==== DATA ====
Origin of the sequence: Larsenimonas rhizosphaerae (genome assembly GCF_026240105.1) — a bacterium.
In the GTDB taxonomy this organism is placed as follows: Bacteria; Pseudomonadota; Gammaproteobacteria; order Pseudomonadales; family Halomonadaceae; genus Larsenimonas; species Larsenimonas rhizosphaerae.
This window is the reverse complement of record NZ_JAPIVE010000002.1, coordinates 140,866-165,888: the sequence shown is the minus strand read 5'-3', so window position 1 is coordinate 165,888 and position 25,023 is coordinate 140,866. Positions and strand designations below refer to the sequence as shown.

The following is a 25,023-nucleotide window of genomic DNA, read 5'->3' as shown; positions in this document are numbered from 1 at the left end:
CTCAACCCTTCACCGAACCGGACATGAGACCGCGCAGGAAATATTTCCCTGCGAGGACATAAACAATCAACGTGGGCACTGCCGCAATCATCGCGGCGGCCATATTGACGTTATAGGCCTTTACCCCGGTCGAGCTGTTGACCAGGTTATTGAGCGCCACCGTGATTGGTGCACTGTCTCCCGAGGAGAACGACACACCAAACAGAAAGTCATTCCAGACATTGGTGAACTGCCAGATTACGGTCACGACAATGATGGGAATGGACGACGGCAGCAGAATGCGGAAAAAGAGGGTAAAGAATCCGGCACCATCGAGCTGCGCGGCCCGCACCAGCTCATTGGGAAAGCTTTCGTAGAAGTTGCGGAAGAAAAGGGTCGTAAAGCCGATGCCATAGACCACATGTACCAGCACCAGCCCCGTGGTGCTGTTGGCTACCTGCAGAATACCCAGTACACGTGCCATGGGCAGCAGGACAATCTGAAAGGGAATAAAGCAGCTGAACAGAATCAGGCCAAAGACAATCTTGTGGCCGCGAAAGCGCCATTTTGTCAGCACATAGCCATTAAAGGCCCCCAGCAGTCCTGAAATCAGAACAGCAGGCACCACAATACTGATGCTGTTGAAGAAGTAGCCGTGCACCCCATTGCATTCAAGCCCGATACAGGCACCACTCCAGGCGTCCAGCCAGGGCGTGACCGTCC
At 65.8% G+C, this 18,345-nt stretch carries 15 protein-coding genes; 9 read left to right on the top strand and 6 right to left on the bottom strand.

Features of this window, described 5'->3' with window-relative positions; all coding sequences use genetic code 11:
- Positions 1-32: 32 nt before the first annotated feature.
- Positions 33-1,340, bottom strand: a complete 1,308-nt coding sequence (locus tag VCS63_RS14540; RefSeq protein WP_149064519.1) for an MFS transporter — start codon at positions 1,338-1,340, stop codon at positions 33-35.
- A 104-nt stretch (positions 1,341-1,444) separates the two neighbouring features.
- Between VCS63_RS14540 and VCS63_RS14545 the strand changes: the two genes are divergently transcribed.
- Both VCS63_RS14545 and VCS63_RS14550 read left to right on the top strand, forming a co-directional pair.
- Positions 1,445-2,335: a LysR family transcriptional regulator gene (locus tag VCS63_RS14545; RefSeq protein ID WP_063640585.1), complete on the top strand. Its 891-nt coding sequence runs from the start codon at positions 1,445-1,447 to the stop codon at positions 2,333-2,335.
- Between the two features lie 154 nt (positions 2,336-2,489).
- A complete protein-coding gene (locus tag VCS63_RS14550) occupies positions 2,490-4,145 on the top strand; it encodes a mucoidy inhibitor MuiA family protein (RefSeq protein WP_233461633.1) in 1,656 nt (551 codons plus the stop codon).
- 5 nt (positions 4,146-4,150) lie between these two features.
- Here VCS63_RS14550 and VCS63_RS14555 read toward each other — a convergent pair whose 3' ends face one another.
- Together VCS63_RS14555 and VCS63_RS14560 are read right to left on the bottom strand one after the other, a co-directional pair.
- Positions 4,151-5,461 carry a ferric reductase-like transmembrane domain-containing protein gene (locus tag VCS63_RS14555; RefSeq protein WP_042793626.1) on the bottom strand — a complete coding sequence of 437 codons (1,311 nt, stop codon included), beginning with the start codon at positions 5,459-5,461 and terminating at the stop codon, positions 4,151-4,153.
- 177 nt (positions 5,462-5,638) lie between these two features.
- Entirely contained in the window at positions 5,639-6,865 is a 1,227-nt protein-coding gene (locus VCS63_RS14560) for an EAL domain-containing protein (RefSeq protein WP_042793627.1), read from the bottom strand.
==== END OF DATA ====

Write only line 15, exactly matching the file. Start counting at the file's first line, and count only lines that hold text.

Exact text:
- A complete protein-coding gene (locus tag VCS63_RS14550) occupies positions 2,490-4,145 on the top strand; it encodes a mucoidy inhibitor MuiA family protein (RefSeq protein WP_233461633.1) in 1,656 nt (551 codons plus the stop codon).